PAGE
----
Fully rested in the almightiness of his God, the writer of Psalm 11 feels sufficiently emboldened to challenge those who are hell-bent on running him off his life course. He also observes, painfully, that even as these wicked ones perfect their weapons of warfare, they first daringly carry out a reconnaissance of their targets so that when they eventually strike the damage is maximised. Obviously, the Psalmist does not like what he sees.
Although he is amazed and saddened at the state of things, he realises that administrations, institutions, systems and situations are as good as their founding ethos and the visions that brought them into being. He admits, however, that even if those ethos and visions were originally noble, they could be compromised along the way and compromises do happen. It then becomes difficult to erect something really good on foundations that have become rotten. In such situations, even if pockets of sanity do exist, they become, more or less, lone voices in the wilderness.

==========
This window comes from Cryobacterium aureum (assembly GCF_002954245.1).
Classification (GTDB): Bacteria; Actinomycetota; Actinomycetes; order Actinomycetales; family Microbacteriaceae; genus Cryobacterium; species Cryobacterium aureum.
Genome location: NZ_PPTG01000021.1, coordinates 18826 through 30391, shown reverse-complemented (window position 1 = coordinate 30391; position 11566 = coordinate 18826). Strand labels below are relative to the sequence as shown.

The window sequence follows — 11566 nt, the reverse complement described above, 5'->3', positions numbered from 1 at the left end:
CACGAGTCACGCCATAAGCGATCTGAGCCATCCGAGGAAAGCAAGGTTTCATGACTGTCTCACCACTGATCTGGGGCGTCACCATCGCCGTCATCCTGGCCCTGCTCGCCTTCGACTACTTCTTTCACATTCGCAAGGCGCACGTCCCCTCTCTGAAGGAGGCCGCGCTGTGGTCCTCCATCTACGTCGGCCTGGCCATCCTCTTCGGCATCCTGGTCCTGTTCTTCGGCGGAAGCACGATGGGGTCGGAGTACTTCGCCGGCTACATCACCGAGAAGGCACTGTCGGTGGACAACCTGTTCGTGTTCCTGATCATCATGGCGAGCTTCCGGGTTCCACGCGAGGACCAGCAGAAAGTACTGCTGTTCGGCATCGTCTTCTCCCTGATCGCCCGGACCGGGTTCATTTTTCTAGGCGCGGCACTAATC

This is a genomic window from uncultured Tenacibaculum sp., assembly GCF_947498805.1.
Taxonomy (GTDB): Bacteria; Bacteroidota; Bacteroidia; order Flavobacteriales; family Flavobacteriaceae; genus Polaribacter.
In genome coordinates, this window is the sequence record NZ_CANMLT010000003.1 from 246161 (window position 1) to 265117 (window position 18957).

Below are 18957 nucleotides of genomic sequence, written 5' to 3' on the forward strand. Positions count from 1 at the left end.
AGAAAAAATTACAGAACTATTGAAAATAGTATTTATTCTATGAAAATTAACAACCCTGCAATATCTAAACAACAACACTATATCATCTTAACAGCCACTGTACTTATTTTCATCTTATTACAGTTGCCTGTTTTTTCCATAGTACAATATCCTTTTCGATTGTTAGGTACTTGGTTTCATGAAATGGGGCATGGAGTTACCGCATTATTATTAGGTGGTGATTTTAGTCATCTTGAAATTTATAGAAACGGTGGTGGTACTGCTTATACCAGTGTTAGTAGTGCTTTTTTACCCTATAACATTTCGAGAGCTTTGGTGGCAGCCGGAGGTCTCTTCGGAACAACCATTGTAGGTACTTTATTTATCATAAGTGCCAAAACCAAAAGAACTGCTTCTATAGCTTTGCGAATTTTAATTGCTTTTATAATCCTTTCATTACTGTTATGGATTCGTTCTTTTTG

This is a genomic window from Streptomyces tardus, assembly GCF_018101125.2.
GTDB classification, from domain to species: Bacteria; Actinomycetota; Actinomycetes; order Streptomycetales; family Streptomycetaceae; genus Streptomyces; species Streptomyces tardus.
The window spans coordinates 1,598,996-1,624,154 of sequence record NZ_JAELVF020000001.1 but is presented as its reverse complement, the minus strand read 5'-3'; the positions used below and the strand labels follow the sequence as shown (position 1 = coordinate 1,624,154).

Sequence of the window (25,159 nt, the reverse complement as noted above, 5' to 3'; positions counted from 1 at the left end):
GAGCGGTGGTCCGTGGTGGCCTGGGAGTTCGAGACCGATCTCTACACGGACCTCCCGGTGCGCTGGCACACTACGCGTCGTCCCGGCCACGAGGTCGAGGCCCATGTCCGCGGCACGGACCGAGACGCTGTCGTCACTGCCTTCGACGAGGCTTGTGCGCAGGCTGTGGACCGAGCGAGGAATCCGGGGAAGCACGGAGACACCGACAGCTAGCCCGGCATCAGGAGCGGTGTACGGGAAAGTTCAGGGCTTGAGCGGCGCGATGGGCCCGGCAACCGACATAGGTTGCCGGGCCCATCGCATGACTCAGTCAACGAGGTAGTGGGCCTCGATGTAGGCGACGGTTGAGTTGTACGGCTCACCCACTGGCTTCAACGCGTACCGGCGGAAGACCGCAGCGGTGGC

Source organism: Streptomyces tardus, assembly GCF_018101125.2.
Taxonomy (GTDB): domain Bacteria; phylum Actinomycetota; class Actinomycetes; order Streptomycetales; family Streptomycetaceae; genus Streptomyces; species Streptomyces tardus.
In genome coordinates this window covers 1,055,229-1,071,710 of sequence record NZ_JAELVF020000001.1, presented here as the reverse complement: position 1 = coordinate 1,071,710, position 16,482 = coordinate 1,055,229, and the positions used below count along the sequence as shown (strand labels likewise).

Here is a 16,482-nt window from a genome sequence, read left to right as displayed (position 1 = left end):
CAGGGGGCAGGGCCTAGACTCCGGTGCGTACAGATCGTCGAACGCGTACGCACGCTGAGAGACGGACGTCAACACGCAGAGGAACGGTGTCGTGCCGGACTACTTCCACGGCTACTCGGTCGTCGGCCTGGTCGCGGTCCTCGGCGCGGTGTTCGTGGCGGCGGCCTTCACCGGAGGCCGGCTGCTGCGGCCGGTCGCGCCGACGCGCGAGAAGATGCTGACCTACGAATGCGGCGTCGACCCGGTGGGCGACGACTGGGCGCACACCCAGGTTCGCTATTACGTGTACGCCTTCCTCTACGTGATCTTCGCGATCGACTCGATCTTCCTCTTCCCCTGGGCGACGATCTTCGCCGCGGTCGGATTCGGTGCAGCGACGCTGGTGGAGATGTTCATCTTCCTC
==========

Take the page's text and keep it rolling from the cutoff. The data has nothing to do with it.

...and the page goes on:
The writer, nevertheless, states that despite everything, God, the unchanging Changer, remains the king of the universe, overseeing things everywhere. Seated in His temple, He does a few things. Firstly, He allows people to come into situations that test their mettle so as to prove them. Secondly, He loathes the wicked who have stubbornly refused to listen to the voice of reason. Thirdly, He arranges things in such a way that the evil ones eventually end up getting trapped in their own devices with terrible consequences. Finally, the Almighty, being righteous Himself, recognises righteous people, endorses them, encourages them, is proud of them and upholds them.